The Secretary of State to the Ambassador in Great Britain (Davis)
785. Please present to the British Foreign Office a note in the sense of the following:70
“Pursuant to the instructions of my Government, I have the honor to recall to Your Lordship the statement in my note No. 317 of May 12, 1920,71 that the Government of the United States would be glad to receive an early expression of the views of His Majesty’s Government with respect to its economic policy in the mandate regions of the Near East.
“The Government of the United States appreciates that with respect to the inauguration of the administration of the mandate territories His Majesty’s Government will consider it necessary to proceed with due deliberation. His Majesty’s Government will recall, however, that the Government of the United States is primarily interested in the effective application to these territories of general principles already clearly recognized and adhered to during the peace negotiations at Paris, that such territories should be held and governed in such a way as to assure equal treatment in law and in fact to the commerce of all nations.
“It is the opinion of this Government that the treatment of the economic resources of the regions which will be held under mandate [Page 659] by Great Britain or other nations involves a question of principle transcending in importance questions relating merely to the commercial competition of private interests or to control for strategic purposes of any particular raw material.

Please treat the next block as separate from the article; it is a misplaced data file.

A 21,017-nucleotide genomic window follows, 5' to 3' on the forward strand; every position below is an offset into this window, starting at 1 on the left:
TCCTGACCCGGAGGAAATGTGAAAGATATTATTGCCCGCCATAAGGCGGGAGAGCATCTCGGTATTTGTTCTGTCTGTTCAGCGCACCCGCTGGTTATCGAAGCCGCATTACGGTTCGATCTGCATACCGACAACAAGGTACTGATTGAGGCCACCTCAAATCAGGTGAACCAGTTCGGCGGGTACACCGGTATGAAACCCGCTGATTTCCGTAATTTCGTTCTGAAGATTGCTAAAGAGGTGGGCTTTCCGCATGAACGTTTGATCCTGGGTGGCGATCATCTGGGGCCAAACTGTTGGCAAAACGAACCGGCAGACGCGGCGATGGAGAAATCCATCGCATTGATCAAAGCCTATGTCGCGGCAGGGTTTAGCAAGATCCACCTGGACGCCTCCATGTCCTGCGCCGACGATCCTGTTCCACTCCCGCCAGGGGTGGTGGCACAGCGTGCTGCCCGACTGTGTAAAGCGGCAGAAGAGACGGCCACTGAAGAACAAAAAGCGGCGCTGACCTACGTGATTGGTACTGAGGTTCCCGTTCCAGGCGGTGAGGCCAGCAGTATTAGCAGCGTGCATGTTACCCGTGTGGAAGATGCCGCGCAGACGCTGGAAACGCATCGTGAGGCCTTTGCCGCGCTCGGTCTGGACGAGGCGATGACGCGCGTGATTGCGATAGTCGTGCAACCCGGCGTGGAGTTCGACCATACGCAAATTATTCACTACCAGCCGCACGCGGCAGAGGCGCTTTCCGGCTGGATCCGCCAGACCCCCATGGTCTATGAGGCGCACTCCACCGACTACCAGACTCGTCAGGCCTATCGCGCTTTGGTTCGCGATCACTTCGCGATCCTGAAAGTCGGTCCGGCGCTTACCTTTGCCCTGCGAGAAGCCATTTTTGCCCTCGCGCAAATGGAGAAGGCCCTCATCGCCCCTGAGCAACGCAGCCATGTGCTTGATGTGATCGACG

“The Government of the United States, in its note of May 12, 1920, suggested certain considerations that indicate the necessity for careful measures to guarantee the practical fulfillment of the principles expressed and agreed to during the peace negotiations at Paris. Unfortunately, occurrences subsequent to the submission of this note have not served to clarify the situation or to diminish the concern felt by the Government and people of the United States.
“The Government of the United States has noted the publication of an agreement between His Majesty’s Government and the French Government making certain provisions for the disposition of petroleum produced in Mesopotamia and giving to France preferential treatment in regard thereto.72 It is not clear to the Government of the United States how such an agreement can be consistent with the principles of equality of treatment understood and accepted during the peace negotiations at Paris.
“This Government desires to record its view that such an agreement, in light of the position the British Government appears to have assumed toward Mesopotamia and its economic resources, will as a practical matter result in a grave infringement of the mandate principle, which was formulated for the purpose of removing in the future some of the principal causes of international differences.
“In the interest of a frank discussion of the whole subject, the Government of the United States desires further to call the attention of His Majesty’s Government to the existence of reports to the effect that the officials charged with the administration of Tanganyika Territory have accorded privileges to British nationals that have not been accorded to the nationals of other countries.
“The Government of the United States desires to express anew the hope that in an early reply to the note of May 12, 1920, His Majesty’s Government will find it possible to elucidate fully its policy regarding the mandated territories of the Near East and other regions.”